<www.loc.gov/coll/nucmc>: This database catalogs manuscripts and special collections at libraries across the country. The index references topics and personal, family, corporate and geographic names. Pre-1986 entries are available as printed volumes at many libraries.

New York Times Article Archive $

<pqasb.pqarchiver.com/nytimes/advancedsearch.html>: Search the nation’s newspaper of record from September 1851 to December 1995. If you get a hit, you can buy the article in PDF format for $2.95. (You can get the same content via the Godfrey Memorial Library.)

NewsLibrary.com $

<www.newslibrary.com>: This pay-per-viewsite lets you search more than 600 US newspapers, magazines and news wires. Five articles cost $14.95.

Newspaper Abstracts

<www.newspaperabstracts.com>: Search more than 15,500 pre-1923 abstracts and extracts on this volunteer-run site, or browse by country, state and county.

NewspaperArchive.com $

<www.newspaperarchive.com>: A $99.95annual subscription gets you access to more than 25 million pages from US, UK, Irish, Canadian, Danish, South African and Jamaican newspapers.

The Olden Times

<theoldentimes.com>: Browse or search 18th-through early 20th-century newspapers from the United States, England, Scotland, Ireland and Australia.

Online Archive of California

<www.oac.cdlib.org>: Historical materials from all over the Golden State — more than 120,000 images; 50,000 pages of documents, letters and oral histories; and 8,000 guides to museums, historical societies and archives — come together here.

Paper of Record $

<www.paperofrecord.com>: Pay $99.99per year for keyword-searchable access to papers from the United States, United Kingdom, Canada, Mexico and Australia.

Quincy (Ill.) Public Library Historical Newspaper Archive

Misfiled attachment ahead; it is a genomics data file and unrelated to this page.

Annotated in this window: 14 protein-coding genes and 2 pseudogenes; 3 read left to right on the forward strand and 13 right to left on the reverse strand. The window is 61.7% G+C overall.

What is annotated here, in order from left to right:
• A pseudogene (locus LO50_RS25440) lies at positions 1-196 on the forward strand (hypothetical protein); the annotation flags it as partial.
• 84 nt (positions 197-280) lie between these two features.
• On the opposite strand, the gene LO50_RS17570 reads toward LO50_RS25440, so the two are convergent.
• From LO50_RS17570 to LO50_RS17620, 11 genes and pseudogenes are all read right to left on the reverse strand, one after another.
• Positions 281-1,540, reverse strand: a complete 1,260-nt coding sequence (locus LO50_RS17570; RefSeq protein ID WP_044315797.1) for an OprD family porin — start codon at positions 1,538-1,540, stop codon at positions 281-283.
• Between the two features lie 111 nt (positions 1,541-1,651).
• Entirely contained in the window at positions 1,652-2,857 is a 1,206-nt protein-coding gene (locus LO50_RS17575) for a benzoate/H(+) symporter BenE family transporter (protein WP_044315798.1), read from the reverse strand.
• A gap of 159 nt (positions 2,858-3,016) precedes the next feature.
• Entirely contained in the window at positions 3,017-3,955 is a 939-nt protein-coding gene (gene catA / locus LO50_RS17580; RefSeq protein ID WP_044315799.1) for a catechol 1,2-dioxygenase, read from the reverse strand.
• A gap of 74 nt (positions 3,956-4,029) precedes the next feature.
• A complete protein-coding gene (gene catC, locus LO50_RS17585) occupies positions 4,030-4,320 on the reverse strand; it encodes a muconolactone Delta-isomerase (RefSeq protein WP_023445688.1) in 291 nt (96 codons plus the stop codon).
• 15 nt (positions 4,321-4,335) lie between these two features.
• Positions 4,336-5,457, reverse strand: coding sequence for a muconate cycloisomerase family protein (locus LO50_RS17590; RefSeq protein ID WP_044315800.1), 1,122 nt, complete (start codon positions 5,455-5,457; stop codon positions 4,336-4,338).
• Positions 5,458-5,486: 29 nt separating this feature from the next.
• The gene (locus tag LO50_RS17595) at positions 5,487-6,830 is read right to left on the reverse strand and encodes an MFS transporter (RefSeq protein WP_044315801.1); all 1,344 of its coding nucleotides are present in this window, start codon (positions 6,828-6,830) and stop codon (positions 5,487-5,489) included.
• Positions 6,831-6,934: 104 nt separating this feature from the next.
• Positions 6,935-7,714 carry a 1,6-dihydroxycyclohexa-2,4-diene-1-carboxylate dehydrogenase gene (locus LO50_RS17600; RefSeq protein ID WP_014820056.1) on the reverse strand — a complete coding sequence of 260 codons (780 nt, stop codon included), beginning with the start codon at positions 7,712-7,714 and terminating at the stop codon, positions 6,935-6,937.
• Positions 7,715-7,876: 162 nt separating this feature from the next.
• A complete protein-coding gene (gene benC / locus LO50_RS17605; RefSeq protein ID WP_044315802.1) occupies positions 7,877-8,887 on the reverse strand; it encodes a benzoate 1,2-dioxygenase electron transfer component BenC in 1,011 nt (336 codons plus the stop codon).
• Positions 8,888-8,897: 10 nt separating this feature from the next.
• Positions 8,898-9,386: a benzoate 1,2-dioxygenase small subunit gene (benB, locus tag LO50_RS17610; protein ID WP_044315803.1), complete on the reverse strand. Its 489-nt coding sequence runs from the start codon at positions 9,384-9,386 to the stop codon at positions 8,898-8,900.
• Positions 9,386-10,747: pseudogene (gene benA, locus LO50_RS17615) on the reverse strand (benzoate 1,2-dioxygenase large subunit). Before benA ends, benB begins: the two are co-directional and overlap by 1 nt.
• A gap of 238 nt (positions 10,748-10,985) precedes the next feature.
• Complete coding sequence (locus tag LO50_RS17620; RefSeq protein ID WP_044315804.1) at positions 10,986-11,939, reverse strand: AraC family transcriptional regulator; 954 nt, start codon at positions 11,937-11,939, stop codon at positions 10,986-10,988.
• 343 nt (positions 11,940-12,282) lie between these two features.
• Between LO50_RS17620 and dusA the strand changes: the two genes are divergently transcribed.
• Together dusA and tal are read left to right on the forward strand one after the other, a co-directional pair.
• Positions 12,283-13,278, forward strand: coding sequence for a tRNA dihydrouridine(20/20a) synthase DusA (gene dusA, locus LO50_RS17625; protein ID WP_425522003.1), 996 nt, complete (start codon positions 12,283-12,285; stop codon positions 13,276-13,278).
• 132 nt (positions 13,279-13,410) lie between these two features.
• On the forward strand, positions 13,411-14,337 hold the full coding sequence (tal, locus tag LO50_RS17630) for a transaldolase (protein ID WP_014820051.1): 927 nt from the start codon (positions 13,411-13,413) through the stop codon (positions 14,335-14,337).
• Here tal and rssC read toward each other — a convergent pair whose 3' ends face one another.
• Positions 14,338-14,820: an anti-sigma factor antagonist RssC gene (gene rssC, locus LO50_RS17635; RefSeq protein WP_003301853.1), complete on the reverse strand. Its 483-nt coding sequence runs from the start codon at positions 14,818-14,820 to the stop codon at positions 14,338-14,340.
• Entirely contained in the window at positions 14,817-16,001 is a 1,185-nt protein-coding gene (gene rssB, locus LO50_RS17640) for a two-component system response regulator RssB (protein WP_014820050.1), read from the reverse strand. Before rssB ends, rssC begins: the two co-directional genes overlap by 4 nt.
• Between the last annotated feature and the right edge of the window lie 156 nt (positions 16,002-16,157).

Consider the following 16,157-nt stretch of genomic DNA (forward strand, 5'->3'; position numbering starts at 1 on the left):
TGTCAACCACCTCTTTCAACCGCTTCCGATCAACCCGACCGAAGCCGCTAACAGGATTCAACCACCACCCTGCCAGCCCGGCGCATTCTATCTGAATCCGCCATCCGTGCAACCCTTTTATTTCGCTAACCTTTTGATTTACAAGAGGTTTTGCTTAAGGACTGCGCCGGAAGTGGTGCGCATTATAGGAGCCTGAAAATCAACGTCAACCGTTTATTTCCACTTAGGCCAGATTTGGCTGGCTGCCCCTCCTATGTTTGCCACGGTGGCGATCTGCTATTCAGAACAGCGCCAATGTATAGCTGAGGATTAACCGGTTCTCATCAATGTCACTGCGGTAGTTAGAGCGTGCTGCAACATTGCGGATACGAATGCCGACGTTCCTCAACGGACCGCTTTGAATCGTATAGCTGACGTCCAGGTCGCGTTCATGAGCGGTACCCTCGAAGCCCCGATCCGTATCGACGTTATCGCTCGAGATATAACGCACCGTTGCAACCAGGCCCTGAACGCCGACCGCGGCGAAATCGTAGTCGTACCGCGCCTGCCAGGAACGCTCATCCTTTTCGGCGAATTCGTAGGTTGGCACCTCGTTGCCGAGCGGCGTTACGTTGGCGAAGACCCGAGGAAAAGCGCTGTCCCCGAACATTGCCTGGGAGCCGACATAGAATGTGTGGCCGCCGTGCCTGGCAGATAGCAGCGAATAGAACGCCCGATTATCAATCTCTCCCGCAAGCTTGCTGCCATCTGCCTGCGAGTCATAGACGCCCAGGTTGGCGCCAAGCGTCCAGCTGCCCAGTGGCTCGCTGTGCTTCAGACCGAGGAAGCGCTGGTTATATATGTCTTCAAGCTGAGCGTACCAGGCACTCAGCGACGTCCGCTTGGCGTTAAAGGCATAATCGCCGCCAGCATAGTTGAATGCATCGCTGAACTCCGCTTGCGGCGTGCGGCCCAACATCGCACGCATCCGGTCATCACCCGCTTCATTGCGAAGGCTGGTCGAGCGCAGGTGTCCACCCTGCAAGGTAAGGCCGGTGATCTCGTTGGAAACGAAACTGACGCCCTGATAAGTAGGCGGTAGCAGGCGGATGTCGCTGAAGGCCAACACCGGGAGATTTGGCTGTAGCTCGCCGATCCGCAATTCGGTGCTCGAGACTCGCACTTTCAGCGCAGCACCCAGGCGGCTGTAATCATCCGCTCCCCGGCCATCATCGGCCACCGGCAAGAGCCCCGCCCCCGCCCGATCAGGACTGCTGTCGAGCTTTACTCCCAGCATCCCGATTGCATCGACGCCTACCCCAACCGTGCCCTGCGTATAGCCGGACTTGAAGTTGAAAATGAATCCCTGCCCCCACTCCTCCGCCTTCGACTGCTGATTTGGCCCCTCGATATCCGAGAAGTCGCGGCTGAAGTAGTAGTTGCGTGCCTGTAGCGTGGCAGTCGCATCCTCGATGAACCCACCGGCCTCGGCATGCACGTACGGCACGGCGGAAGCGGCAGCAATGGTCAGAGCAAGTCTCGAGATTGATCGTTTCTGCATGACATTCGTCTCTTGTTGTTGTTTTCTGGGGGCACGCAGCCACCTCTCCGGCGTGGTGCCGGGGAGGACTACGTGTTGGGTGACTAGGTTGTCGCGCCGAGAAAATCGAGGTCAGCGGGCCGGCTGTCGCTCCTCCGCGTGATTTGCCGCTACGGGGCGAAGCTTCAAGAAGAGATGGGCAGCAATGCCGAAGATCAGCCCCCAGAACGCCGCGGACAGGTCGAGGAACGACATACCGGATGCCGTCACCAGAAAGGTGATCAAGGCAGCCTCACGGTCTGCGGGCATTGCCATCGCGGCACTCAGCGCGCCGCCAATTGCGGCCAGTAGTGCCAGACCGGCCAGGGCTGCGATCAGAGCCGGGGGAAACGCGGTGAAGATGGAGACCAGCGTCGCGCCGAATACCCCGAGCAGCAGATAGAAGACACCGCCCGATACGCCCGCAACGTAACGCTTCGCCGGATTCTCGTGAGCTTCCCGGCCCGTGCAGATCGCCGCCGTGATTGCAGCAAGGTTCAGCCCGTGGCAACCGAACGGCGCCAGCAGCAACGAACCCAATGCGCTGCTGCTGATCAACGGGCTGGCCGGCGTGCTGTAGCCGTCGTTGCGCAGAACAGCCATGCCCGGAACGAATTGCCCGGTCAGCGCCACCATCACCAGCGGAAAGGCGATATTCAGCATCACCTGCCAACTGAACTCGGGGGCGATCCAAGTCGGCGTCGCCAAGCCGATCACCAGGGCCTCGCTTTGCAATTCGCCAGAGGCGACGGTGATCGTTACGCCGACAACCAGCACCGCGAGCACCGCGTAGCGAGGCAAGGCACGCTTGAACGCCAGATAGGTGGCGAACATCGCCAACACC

<www.quincylibrary.org/reference/newspaperarchive.asp>: Look for Illinois ancestors in Quincy-area newspapers from 1835 through 1890.

Random Acts of Genealogical Kindness

<www.raogk.org>: Can’t borrow a faraway repository’s book via interlibrary loan? Ask one of these good-deed doers to copy and mail you the page you need in exchange for photocopying fees and postage.

The San Francisco Call Database: Index to Files 1869 to 1895

<feefhs.org/fdb2/6995/ sfci.html>:If your ancestor appears in this name index (birth and death information, if available, are included), you can order a copy of the article for $12 or see if your library has the newspaper on microfilm.

The Scotsman Digital Archive $

<archive.scotsman.com>: This site offers the Scottish newspaper from 1817 to 1950. It’s free to search, but you’ll pay to view articles.

SmallTownPapers

<www.smalltownpapers.com>: So far, this site has digitized pages from newspapers in 16 states (plus Antigua), dating back as far as the 1800s. Registration is free but required to search or browse page images.

Toronto Star $

<thestar.pagesofthepast.ca>: Search articles from 1894 to 2002 for about $24 per month. A free trial lets you see 1945 papers for free.

Utah Digital Newspapers

<www.digitalnewspapers.org>: Read 1870s issues of the Salt Lake Tribune, plus 30 other Utah newspapers. You can browse by county, or search by a phrase or keyword, and see a scanned image of the article.

 

Books and CDs

Research Tip: What to do when the only library with the book you desperately need is across the country? Ask your local librarian whether the book is available through interlibrary loan. If so, he or she can request it for you.